**Figure 4**

**.**Stability of modified Najafi-Nikkhah method

In this example, in order to solve the equation (32), maximum 5 iterations have been used in Najafi-Nikkhah method, which has been considered in computation of . As it can be observed, although the diagram is plotted in the larger range (X∈[0,180]) compared to previous diagrams, number of operations remain constant by increasing X, in addition, no instability is observed and the number of the operations is less than other methods. In fact, the proposed algorithm in section 2.2.7.2 ensures stability in most cases.

### 4. Systems of Nonlinear Equations

Consider the following nonlinear equation set:

(47) |

Or its equivalent in the vector form:

(48) |

In which:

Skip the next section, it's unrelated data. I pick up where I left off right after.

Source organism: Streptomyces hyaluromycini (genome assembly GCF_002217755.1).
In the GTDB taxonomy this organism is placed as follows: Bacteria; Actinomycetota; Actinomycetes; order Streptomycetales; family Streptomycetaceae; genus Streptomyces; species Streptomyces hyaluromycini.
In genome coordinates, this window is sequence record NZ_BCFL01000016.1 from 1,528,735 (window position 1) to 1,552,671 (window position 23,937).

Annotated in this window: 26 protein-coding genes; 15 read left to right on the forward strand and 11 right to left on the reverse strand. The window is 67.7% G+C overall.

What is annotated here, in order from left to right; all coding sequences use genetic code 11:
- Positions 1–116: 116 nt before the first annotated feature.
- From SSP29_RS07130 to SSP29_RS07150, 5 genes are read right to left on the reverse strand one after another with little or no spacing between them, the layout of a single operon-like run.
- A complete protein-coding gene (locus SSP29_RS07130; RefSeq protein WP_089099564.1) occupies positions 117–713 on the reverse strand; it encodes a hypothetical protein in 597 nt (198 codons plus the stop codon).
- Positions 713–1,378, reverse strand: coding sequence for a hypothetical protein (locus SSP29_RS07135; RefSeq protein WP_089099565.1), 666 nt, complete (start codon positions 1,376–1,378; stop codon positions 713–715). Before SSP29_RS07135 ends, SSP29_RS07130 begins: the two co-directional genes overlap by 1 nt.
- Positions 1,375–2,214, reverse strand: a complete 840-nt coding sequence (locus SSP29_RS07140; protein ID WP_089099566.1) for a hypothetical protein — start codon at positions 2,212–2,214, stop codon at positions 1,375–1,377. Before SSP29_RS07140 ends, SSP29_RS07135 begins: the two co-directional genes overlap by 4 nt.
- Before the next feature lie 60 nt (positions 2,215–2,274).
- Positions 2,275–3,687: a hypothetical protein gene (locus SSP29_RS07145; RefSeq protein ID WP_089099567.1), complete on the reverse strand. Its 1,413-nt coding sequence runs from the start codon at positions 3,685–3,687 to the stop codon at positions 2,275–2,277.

(49) |

In order to generalize the proposed method in the previous sections to the methods capable of solving nonlinear equation sets, the equivalent form of , , and should be obtained in the multi variable case. Suppose as an initial guess. Two first relations in the matrix relations are clearly defined in books and articles already. is the equivalent of the determinant of the Jacobi matrix. for variable is the determinant of a matrix like Jacobi, that the j-th column is replaced with .

But for obtaining the equivalent for the second derivative with respect to , the determinant of the Jacobi matrix in the general case for the initial vector , which is the relation in terms of to variables, should be differentiated with respect to . In this case, based on the differentiation property of the matrix determinant, we have:

(50) |